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Having it all: The work-family balance debate continues

Having it all – a professional career and a family – isn't possible, says Anne-Marie Slaughter in a recent Atlantic article. The piece reignited the debate about difficulties for working mothers and the need for more flexible time in the workplace.

By Leanne ItalieAssociated Press / June 28, 2012

In an article for The Atlantic magazine, former State Department official Anne-Marie Slaughter (seen here in an undated file photo) describes her struggles balancing a high-powered career with raising her two sons. The article reignited the debate on the difficulties for working mothers.

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Amy Schultz Pearson is 31, married and has two young daughters. She just began training in anesthesiology and will be working 50 to 80 hours a week.

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Pearson has a message for Anne-Marie Slaughter, the former State Department policymaker who lamented in The Atlantic that her "have it all" approach to work and family didn't go so well: She's not surprised.

The difference? Pearson is happy. She knows that even if having it all is a myth, she'll revert with pleasure to part-time work without guilt or regret.

"I feel that while feminists of the previous generation may have told my generation that we could 'have it all,' we have observed their 'have it all' lives long enough to see through the well-meaning front," said Pearson, who chose to stay in her Midwest hometown for her medical training so relatives can help her and her husband, a teacher, with the kids.

"We're not surprised when someone like Dr. Slaughter reneges, but maybe they are, and they feel they have let us down. It's no one's fault," she said. "It's the nature of the beast when trying to combat hundreds of years of inequity in a matter of decades."

Slaughter, 53, returned to academia at Princeton after two years in Washington, away from her teen boys but with a husband at home and her tenure intact. Since her magazine story last week burst open the debate on the difficulties for working mothers, she has heard from hundreds of women, most of whom were grateful that such a high-flying career juggler has spoken up about the need for more flexibility on the job.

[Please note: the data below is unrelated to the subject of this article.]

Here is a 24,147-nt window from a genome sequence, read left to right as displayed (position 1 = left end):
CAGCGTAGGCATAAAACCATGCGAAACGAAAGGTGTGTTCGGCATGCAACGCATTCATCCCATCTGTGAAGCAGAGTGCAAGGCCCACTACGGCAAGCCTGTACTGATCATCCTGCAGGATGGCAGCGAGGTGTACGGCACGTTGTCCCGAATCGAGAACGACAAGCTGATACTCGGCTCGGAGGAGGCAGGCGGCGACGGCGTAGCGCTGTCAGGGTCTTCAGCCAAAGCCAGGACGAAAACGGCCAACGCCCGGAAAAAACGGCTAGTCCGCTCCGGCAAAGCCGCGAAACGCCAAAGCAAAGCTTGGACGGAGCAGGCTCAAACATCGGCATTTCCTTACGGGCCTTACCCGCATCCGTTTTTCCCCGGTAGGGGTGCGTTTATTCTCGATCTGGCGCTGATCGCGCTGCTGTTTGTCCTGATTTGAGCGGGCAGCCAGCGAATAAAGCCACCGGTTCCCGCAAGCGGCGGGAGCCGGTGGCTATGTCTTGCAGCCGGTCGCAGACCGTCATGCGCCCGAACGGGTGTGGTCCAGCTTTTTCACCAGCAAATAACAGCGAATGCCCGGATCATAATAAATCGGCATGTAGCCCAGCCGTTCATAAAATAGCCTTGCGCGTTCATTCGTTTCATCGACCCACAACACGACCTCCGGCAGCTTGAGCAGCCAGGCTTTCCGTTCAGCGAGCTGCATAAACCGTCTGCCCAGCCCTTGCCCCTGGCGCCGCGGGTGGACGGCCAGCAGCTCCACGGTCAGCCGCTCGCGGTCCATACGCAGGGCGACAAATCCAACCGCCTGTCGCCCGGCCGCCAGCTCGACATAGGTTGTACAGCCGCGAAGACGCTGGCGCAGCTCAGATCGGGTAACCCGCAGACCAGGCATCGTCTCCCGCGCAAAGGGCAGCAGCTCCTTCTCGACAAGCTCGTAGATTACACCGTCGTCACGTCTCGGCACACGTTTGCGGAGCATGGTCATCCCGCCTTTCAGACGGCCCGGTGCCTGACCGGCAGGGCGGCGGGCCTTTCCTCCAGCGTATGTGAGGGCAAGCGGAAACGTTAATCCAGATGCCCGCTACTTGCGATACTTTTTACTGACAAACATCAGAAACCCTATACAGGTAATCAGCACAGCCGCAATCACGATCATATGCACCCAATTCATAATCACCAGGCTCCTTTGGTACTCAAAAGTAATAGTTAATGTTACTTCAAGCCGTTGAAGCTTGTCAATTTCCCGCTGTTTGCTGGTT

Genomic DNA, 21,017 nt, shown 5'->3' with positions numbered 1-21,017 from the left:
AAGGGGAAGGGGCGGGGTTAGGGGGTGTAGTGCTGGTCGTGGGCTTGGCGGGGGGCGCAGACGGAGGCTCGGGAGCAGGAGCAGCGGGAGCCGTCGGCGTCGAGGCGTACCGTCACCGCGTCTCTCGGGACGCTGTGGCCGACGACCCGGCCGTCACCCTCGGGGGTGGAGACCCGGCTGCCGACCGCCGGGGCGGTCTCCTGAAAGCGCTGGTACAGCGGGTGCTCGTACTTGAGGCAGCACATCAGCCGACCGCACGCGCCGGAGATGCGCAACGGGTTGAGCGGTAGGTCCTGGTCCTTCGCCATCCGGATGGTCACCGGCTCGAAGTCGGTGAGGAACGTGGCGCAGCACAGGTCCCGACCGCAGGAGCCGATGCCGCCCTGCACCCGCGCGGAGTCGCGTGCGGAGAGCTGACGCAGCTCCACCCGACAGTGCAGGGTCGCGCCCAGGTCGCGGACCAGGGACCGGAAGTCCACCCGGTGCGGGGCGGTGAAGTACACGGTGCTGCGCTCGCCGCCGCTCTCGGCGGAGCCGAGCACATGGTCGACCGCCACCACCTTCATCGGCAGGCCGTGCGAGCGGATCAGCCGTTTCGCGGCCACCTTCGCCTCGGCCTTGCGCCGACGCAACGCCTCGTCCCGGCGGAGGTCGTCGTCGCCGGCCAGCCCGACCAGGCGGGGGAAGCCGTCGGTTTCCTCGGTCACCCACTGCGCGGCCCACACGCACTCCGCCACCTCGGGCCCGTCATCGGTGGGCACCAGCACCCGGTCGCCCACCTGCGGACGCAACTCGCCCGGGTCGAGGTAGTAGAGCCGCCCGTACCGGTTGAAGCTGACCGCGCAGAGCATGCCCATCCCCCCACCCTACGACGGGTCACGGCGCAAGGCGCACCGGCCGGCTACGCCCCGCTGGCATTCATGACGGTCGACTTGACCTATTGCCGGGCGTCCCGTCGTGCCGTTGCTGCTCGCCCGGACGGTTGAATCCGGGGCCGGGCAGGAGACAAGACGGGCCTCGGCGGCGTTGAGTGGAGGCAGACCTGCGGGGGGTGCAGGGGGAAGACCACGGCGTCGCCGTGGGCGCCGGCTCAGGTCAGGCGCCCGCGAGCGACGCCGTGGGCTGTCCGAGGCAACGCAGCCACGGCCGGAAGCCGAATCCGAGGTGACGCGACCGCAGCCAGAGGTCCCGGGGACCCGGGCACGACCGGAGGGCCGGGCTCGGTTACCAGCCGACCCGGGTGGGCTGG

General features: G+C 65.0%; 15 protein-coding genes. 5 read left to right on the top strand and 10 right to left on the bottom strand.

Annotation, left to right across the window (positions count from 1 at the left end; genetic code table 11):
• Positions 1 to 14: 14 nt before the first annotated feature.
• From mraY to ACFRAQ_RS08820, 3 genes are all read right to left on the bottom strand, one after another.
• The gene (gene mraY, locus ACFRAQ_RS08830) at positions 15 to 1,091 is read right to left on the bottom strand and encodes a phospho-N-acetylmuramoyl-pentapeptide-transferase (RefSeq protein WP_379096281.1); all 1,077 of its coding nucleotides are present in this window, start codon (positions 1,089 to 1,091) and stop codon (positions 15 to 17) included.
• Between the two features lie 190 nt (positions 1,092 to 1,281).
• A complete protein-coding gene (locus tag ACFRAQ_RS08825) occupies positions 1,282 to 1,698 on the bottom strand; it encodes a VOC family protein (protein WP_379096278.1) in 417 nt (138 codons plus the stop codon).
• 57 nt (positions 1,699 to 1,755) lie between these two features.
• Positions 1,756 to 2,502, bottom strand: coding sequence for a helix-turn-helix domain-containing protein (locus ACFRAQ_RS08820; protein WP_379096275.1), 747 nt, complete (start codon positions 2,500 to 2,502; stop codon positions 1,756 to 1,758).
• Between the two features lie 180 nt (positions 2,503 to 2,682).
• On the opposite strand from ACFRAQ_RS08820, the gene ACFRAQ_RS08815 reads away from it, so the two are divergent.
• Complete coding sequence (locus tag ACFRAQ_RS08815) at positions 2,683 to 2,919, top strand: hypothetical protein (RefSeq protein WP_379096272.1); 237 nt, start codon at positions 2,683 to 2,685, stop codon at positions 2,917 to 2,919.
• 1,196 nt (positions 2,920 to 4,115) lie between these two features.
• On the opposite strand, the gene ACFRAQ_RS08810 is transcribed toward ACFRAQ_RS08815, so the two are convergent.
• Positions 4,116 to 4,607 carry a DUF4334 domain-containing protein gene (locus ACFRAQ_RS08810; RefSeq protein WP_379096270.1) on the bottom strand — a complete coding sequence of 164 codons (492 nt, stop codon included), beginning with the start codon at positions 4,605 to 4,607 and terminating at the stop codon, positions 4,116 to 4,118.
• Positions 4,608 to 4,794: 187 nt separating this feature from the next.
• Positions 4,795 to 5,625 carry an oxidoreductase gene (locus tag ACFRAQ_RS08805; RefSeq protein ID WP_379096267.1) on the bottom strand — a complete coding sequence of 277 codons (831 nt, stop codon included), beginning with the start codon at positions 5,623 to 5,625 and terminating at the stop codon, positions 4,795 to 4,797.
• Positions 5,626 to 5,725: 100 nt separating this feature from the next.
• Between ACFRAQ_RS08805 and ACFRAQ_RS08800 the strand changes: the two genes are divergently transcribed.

One was a policewoman. Another a social worker. There was a Nobel laureate, and women who were the first in their families to graduate from college.

"They're saying, 'Thank you, I've been looking for honest counsel and haven't been able to find it,'" Slaughter told The Associated Press on Monday.

Consider Ana Homayoun, 33, in San Francisco, among the honest. She works as an education counselor and career trainer for high school and college girls. The toll on their lives gets lost in the have-it-all debate about career and family, she said.

"I talk to them about this issue all the time," Homayoun said. "It's this message that you can and should be able to have it all, all the time, and for a lot of them that seems to be polarizing and shame-inducing because they're really anxious about getting into the real world, and they can't figure out in their own head how they're supposed to make it all work."

For many, she said, waiting until they're Slaughter's age and at her elite level is too late.

"The planning what they want out of their lives needs to start in high school, college, to avoid reacting to a bad situation later," Homayoun said. "A lot of my friends in their 30s are leaving corporate high-powered tracks, not because they lack ambition or talent but because it doesn't seem feasible or workable for the entire arc of their lives."

Kathy Doyle Thomas, 55, is the executive vice president of a book store chain and chairman of the board of the Retail Advertising and Marketing Association. She's still on Plan A as the mother of three who has been juggling home and work for more than a decade.

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